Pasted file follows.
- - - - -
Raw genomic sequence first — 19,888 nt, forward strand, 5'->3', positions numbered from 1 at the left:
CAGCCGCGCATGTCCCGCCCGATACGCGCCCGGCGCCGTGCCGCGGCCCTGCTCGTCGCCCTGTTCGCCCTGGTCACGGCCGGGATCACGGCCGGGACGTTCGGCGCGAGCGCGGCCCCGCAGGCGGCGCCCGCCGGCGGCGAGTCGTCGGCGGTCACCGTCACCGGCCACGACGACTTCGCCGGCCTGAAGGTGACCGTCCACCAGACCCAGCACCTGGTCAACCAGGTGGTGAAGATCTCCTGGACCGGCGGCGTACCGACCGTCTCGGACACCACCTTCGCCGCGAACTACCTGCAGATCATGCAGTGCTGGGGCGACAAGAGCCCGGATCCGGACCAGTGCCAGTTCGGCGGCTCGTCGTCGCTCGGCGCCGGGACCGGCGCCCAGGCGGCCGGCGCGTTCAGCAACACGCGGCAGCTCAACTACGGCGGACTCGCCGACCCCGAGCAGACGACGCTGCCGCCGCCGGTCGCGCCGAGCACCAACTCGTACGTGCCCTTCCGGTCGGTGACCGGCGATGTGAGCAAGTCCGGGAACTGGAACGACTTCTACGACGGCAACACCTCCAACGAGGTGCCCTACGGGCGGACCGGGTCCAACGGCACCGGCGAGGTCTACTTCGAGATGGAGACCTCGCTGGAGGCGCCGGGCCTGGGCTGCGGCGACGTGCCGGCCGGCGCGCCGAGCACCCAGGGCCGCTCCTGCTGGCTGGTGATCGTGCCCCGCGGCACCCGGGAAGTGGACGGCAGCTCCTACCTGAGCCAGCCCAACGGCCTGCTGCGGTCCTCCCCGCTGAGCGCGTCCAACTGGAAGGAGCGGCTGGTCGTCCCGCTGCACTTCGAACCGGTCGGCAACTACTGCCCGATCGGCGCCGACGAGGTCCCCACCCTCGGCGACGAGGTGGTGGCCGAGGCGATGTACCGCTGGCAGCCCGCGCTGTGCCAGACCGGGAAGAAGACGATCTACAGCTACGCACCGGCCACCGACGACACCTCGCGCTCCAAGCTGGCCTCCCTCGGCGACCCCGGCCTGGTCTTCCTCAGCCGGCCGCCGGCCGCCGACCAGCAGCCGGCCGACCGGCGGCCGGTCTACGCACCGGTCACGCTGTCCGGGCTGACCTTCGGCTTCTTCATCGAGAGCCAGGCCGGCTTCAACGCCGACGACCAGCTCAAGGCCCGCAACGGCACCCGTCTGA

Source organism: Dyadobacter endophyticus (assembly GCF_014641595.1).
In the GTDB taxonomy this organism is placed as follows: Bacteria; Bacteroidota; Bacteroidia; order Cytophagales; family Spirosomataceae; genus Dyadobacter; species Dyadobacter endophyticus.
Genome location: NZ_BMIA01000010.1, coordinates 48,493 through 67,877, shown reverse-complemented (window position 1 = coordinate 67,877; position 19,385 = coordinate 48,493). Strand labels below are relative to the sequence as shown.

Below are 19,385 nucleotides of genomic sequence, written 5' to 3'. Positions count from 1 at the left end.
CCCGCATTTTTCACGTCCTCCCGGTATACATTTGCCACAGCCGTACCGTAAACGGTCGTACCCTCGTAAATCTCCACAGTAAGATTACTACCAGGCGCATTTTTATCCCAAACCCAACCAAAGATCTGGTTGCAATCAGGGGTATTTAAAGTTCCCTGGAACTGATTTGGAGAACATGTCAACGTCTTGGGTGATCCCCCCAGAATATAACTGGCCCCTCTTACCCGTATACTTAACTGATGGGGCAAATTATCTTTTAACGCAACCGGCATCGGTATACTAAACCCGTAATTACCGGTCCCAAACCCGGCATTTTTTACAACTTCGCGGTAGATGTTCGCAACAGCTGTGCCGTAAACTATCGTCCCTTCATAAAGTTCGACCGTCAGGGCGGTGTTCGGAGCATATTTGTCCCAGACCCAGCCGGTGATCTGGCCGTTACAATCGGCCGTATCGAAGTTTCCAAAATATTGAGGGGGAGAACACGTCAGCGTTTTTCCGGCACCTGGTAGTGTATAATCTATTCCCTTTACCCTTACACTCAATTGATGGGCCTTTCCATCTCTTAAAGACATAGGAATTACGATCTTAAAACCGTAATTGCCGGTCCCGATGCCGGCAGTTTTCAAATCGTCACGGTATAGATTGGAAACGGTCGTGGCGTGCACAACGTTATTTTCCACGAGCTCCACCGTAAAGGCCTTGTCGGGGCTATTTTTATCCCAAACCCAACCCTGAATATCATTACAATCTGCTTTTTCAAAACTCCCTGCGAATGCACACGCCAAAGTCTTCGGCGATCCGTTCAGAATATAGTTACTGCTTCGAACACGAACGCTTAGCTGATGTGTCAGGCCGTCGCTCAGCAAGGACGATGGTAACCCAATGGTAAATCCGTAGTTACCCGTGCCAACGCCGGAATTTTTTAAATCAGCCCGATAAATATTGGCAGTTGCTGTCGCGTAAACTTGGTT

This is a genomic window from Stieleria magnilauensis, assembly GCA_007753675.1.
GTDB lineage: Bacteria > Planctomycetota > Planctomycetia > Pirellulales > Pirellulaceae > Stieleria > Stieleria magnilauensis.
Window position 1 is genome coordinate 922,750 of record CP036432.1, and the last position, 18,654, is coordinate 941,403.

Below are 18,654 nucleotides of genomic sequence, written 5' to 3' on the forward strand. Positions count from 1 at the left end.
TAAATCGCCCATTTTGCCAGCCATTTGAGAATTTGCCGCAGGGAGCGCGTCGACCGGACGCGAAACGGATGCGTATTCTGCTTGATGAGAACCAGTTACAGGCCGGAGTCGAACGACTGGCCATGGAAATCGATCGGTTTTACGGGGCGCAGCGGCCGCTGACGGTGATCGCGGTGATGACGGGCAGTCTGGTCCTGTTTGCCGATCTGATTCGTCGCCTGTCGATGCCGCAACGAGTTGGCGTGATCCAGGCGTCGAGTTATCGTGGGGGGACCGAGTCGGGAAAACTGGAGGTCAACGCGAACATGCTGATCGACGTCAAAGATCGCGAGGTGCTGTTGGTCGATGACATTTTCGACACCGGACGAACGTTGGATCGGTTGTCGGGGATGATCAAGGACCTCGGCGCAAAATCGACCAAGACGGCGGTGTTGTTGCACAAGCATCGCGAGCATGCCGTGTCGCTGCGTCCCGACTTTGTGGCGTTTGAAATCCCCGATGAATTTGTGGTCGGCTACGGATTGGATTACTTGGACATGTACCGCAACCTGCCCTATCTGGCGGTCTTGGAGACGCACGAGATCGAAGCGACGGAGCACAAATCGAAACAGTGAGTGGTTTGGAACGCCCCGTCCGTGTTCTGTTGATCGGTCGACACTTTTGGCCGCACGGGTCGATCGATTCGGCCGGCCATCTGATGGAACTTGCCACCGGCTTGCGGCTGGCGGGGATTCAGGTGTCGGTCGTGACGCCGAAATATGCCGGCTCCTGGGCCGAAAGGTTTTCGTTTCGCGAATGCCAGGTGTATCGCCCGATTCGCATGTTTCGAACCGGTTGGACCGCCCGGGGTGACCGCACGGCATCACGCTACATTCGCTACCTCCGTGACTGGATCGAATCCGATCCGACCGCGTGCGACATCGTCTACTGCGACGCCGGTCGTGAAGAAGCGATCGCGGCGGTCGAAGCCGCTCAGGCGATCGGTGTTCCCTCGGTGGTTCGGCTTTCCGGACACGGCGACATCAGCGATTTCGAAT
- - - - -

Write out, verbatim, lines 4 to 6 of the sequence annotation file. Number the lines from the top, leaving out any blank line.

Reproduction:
In the GTDB taxonomy this organism is placed as follows: Bacteria; Bacteroidota; Bacteroidia; order Cytophagales; family Spirosomataceae; genus Dyadobacter; species Dyadobacter endophyticus.
Genome location: NZ_BMIA01000010.1, coordinates 48,493 through 67,877, shown reverse-complemented (window position 1 = coordinate 67,877; position 19,385 = coordinate 48,493). Strand labels below are relative to the sequence as shown.

Below are 19,385 nucleotides of genomic sequence, written 5' to 3'. Positions count from 1 at the left end.